Clinton certainly did not have to lobby against Israel for lack of money.

“I never had any money until I got out of the White House, you know, but I’ve done reasonably well since then,” Clinton has said in an understatement that would be laughable if not true.

“Reasonably well?” Let’s check.

As a lame duck president in December 2000, Clinton signed into law the Commodities Futures Modernization Act, which ensured that derivatives could not be regulated. Two months later, shortly after leaving the White House, Clinton received $125,000 from Morgan Stanley for a speech Clinton he delivered to the company in New York City.  A few weeks later, Credit Suisse also hired Clinton for a speech, at a $125,000 speaking fee, according to the NakedCapitalism.com website.

“It’s not a coincidence that deregulation accelerated in the late 1990s, as Clinton and his whole team began thinking about their post-Presidential prospects,” the site added.

If Clinton was only somewhat rich man before becoming president, he has more than made up for lost change.

In the decade after the end of his second term, he pocketed nearly $10 million for speaking fees. That comes out to a lot more than his hourly wage as president.

And who paid for the privilege of hearing his wisdom?

Citigroup: $250,000; Deutsche Bank, $150,000; Goldman Sachs, $300,000 for two speeches, and that is only three coins in the fountain.

Moses’ Gift: Natural Gas in the Mediterranean

Sunday, April 14th, 2013

Golda Meir once quipped that Moses could have done the Jewish people a better service. “He took us 40 years through the desert,” she said, “to bring us to the one spot in the Middle East that has no oil.”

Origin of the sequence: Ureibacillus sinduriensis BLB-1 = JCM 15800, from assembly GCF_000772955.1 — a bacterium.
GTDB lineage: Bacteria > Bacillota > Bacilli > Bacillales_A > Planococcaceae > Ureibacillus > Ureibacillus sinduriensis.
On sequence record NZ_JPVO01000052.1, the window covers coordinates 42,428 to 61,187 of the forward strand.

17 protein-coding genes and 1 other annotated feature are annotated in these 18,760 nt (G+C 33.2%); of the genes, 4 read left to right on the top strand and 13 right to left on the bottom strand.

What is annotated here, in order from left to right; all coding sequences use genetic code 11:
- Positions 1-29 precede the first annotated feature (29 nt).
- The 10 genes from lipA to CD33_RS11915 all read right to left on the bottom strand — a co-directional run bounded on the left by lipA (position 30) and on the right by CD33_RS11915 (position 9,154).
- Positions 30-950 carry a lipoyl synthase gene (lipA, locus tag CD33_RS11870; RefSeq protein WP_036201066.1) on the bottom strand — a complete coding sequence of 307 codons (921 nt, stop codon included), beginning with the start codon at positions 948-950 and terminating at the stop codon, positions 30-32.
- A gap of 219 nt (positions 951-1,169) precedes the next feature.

Today, Golda Meir’s quip has lost its punch. Last week, natural gas began flowing out of the Tamar gas field, discovered off the coast of Israel in January 2009. Tamar and Leviathan, its neighboring gas field, discovered in June 2010, are among the world’s largest recent offshore natural gas discoveries. The Israeli companies controlling the fields are even considering exporting gas to neighboring countries.

Geologists assume that commercial oil reserves may lie beneath the gas find. Some analysts say that the Tamar and Leviathan fields might change Israel’s position in the geopolitical and energy world. But not just Israel’s.

The Israeli fields are adjacent to the Aphrodite gas field, discovered in December 2011, which lies in Cypriot territorial waters, less than 25 miles west of Leviathan. The government in Nicosia expects that the result of offshore drillings will confirm later this year that the island is sitting on vast amounts of natural gas worth billions of dollars. The recent banking crisis in Cyprus –the latest episode in the saga of the collapsing euro – came too early for the country to benefit from its future natural gas wealth. It is, however, indicative that Cyprus turned down the European Union’s demands that the gas reserves be used as collateral for the loans which the E.U. has just extended to Cyprus.

Brussels had demanded that a fund be created in which it was given a direct say over the revenues from Cypriot gas reserves, but Nicosia refused to do so. The Cypriots feel betrayed by the E.U. Hence, they are not inclined to let Europe share in the future wealth which they hope to derive from gas. Nicos Anastasiades, the president of Cyprus, said that Cyprus had no other choice than give in to the harsh demand of Brussels that it dismantle its banking sector. He, however, promised that savers who lost money in the Cypriotic banks would be compensated by being given shares in banks guaranteed by the future natural gas revenues.